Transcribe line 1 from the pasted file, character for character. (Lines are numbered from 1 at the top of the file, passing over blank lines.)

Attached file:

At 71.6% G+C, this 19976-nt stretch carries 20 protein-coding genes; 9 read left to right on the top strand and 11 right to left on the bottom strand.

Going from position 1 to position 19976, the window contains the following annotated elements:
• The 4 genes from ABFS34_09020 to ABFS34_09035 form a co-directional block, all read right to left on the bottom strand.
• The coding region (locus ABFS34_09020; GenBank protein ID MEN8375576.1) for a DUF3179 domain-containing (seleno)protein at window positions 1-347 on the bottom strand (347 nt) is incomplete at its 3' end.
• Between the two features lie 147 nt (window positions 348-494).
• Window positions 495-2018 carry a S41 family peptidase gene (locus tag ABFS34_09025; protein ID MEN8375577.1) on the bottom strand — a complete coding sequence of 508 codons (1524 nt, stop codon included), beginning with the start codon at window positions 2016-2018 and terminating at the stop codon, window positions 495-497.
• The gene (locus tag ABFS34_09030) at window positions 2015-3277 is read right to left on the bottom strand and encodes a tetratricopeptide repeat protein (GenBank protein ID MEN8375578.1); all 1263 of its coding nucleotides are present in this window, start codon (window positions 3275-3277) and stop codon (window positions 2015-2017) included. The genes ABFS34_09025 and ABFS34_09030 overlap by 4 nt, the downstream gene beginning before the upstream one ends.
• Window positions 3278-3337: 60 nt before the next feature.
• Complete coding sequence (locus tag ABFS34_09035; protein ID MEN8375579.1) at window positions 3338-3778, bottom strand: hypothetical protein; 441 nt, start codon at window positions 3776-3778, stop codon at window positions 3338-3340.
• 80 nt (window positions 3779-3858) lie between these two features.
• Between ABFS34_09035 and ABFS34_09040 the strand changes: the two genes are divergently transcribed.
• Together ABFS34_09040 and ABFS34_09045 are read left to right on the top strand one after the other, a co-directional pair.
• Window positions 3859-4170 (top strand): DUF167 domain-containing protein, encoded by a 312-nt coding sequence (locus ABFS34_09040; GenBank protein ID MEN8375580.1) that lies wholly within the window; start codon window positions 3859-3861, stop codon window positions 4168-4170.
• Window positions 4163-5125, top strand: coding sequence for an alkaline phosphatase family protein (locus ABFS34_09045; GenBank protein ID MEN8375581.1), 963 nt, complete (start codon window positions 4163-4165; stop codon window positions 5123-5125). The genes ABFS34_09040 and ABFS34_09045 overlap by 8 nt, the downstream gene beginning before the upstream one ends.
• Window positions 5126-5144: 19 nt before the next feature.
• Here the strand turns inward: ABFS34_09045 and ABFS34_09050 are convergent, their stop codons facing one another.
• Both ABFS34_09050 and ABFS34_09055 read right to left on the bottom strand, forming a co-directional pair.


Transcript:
At 71.6% G+C, this 19976-nt stretch carries 20 protein-coding genes; 9 read left to right on the top strand and 11 right to left on the bottom strand.